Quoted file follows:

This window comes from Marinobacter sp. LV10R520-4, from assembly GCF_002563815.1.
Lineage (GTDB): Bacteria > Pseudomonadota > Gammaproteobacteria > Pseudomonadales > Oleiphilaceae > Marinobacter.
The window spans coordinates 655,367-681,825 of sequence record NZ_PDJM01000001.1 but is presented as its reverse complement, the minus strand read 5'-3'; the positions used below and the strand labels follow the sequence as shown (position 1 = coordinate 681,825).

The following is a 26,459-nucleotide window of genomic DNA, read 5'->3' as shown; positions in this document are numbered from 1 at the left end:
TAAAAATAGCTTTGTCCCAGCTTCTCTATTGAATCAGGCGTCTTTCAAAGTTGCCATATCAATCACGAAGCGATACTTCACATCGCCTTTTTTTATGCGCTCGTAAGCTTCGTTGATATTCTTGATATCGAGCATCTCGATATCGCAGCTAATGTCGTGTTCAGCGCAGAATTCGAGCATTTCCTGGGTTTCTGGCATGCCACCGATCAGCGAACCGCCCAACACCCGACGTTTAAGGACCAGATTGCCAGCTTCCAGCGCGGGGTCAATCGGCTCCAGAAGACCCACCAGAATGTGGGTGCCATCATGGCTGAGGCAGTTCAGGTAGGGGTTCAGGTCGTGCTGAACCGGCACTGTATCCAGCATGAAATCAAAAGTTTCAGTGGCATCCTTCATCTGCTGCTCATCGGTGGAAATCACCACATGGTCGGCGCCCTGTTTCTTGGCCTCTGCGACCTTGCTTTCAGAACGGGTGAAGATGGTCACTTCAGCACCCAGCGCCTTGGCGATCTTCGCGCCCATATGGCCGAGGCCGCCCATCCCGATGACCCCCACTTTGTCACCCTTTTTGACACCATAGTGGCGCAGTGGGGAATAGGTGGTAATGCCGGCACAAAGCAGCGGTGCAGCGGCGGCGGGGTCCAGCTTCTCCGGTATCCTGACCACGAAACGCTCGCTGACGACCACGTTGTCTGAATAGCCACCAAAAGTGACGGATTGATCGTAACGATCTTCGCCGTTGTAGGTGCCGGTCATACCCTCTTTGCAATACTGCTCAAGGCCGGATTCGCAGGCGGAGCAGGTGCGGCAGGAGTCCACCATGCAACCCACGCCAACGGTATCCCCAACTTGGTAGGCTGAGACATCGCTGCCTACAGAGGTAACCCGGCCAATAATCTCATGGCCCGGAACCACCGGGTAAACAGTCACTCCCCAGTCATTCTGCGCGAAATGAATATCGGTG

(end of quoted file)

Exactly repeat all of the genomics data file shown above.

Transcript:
This window comes from Marinobacter sp. LV10R520-4, from assembly GCF_002563815.1.
Lineage (GTDB): Bacteria > Pseudomonadota > Gammaproteobacteria > Pseudomonadales > Oleiphilaceae > Marinobacter.
The window spans coordinates 655,367-681,825 of sequence record NZ_PDJM01000001.1 but is presented as its reverse complement, the minus strand read 5'-3'; the positions used below and the strand labels follow the sequence as shown (position 1 = coordinate 681,825).

The following is a 26,459-nucleotide window of genomic DNA, read 5'->3' as shown; positions in this document are numbered from 1 at the left end:
TAAAAATAGCTTTGTCCCAGCTTCTCTATTGAATCAGGCGTCTTTCAAAGTTGCCATATCAATCACGAAGCGATACTTCACATCGCCTTTTTTTATGCGCTCGTAAGCTTCGTTGATATTCTTGATATCGAGCATCTCGATATCGCAGCTAATGTCGTGTTCAGCGCAGAATTCGAGCATTTCCTGGGTTTCTGGCATGCCACCGATCAGCGAACCGCCCAACACCCGACGTTTAAGGACCAGATTGCCAGCTTCCAGCGCGGGGTCAATCGGCTCCAGAAGACCCACCAGAATGTGGGTGCCATCATGGCTGAGGCAGTTCAGGTAGGGGTTCAGGTCGTGCTGAACCGGCACTGTATCCAGCATGAAATCAAAAGTTTCAGTGGCATCCTTCATCTGCTGCTCATCGGTGGAAATCACCACATGGTCGGCGCCCTGTTTCTTGGCCTCTGCGACCTTGCTTTCAGAACGGGTGAAGATGGTCACTTCAGCACCCAGCGCCTTGGCGATCTTCGCGCCCATATGGCCGAGGCCGCCCATCCCGATGACCCCCACTTTGTCACCCTTTTTGACACCATAGTGGCGCAGTGGGGAATAGGTGGTAATGCCGGCACAAAGCAGCGGTGCAGCGGCGGCGGGGTCCAGCTTCTCCGGTATCCTGACCACGAAACGCTCGCTGACGACCACGTTGTCTGAATAGCCACCAAAAGTGACGGATTGATCGTAACGATCTTCGCCGTTGTAGGTGCCGGTCATACCCTCTTTGCAATACTGCTCAAGGCCGGATTCGCAGGCGGAGCAGGTGCGGCAGGAGTCCACCATGCAACCCACGCCAACGGTATCCCCAACTTGGTAGGCTGAGACATCGCTGCCTACAGAGGTAACCCGGCCAATAATCTCATGGCCCGGAACCACCGGGTAAACAGTCACTCCCCAGTCATTCTGCGCGAAATGAATATCGGTG